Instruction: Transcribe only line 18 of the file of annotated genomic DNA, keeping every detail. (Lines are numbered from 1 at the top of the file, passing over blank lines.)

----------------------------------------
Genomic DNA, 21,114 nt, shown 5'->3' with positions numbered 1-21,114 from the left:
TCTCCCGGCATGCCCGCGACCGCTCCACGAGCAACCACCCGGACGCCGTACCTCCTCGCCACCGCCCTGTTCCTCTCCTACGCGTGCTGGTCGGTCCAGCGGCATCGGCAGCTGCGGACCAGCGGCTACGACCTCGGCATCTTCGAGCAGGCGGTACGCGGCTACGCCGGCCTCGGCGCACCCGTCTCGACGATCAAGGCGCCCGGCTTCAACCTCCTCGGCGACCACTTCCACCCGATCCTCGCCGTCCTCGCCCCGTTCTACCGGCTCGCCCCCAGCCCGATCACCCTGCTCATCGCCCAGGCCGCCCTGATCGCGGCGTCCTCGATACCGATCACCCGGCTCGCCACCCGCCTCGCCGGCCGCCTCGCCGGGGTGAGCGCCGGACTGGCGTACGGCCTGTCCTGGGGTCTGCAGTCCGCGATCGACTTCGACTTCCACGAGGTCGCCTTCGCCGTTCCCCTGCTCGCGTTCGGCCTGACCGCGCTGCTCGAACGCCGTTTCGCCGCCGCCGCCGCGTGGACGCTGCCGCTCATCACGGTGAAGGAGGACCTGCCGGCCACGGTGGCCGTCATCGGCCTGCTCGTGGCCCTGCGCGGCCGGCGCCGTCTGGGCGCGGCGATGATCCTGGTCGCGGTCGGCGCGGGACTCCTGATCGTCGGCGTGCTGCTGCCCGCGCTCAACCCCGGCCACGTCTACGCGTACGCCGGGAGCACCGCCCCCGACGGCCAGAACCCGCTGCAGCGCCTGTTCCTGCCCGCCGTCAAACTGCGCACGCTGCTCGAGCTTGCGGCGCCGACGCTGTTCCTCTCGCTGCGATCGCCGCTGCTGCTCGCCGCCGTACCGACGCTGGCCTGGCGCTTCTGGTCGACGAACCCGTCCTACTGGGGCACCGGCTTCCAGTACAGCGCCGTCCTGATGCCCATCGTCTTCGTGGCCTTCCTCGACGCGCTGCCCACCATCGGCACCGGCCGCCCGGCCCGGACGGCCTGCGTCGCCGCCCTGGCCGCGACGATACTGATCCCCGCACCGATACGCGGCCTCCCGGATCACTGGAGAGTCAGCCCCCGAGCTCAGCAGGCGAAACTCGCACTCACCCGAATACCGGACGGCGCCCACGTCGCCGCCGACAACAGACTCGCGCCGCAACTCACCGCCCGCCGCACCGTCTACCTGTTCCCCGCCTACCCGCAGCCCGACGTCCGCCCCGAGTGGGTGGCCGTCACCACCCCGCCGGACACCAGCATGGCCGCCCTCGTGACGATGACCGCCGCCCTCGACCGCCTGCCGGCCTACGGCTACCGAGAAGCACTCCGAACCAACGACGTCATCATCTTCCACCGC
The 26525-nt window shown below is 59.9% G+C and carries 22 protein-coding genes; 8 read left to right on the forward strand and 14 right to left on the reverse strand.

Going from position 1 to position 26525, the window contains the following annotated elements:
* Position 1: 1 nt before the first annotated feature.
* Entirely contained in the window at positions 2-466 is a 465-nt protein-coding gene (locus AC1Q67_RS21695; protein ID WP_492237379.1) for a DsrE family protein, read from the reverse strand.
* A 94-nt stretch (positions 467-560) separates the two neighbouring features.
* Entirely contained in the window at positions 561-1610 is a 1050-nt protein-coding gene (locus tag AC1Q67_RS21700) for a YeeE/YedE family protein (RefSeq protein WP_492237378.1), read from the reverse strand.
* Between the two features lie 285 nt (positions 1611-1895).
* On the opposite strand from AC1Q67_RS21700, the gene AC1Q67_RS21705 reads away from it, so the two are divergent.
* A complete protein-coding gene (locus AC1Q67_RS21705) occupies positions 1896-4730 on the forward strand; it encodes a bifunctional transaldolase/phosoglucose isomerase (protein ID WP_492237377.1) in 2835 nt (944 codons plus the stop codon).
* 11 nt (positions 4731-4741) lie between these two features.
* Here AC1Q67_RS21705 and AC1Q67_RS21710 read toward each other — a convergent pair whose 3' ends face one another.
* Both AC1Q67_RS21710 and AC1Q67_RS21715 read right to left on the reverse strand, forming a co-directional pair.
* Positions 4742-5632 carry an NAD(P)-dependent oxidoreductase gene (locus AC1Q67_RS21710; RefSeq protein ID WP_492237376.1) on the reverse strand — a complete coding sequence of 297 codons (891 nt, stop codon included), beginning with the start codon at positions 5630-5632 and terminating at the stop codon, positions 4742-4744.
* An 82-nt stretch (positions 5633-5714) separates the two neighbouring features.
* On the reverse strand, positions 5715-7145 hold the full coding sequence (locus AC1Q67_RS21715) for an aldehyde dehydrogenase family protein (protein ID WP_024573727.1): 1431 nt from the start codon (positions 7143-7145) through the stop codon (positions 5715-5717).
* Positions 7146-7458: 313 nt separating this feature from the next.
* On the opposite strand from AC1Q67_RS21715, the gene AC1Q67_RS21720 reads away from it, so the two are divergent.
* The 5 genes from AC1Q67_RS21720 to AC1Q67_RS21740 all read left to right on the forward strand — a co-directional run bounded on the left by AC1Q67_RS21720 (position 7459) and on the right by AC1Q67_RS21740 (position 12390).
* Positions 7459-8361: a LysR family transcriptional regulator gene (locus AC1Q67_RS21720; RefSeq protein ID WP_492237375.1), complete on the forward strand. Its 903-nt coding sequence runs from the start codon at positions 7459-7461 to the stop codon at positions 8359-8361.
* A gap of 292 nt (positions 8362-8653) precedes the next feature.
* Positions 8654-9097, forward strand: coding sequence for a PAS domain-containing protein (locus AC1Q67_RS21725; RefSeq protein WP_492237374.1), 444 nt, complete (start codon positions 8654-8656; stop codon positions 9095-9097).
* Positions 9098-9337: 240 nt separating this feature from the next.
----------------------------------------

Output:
* Positions 7146-7458: 313 nt separating this feature from the next.